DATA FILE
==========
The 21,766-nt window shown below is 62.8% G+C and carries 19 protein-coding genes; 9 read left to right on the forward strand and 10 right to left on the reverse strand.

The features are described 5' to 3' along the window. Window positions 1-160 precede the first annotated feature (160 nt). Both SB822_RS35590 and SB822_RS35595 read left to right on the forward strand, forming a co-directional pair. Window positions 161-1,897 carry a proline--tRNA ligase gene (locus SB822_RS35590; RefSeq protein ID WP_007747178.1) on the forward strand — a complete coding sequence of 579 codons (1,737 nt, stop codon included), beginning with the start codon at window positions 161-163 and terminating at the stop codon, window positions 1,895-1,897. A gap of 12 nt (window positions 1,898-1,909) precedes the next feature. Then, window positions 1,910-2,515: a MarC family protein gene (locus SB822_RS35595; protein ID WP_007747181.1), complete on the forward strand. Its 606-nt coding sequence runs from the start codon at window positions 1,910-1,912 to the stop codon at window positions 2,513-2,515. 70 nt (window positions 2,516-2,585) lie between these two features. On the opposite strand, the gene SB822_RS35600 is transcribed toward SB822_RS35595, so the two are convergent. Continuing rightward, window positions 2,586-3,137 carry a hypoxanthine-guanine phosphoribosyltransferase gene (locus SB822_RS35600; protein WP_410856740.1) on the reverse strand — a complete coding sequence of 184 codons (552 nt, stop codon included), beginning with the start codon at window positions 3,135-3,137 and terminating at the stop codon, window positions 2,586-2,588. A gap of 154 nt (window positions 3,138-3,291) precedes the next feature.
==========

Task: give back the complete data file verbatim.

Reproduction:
The 21,766-nt window shown below is 62.8% G+C and carries 19 protein-coding genes; 9 read left to right on the forward strand and 10 right to left on the reverse strand.

The features are described 5' to 3' along the window. Window positions 1-160 precede the first annotated feature (160 nt). Both SB822_RS35590 and SB822_RS35595 read left to right on the forward strand, forming a co-directional pair. Window positions 161-1,897 carry a proline--tRNA ligase gene (locus SB822_RS35590; RefSeq protein ID WP_007747178.1) on the forward strand — a complete coding sequence of 579 codons (1,737 nt, stop codon included), beginning with the start codon at window positions 161-163 and terminating at the stop codon, window positions 1,895-1,897. A gap of 12 nt (window positions 1,898-1,909) precedes the next feature. Then, window positions 1,910-2,515: a MarC family protein gene (locus SB822_RS35595; protein ID WP_007747181.1), complete on the forward strand. Its 606-nt coding sequence runs from the start codon at window positions 1,910-1,912 to the stop codon at window positions 2,513-2,515. 70 nt (window positions 2,516-2,585) lie between these two features. On the opposite strand, the gene SB822_RS35600 is transcribed toward SB822_RS35595, so the two are convergent. Continuing rightward, window positions 2,586-3,137 carry a hypoxanthine-guanine phosphoribosyltransferase gene (locus SB822_RS35600; protein WP_410856740.1) on the reverse strand — a complete coding sequence of 184 codons (552 nt, stop codon included), beginning with the start codon at window positions 3,135-3,137 and terminating at the stop codon, window positions 2,586-2,588. A gap of 154 nt (window positions 3,138-3,291) precedes the next feature.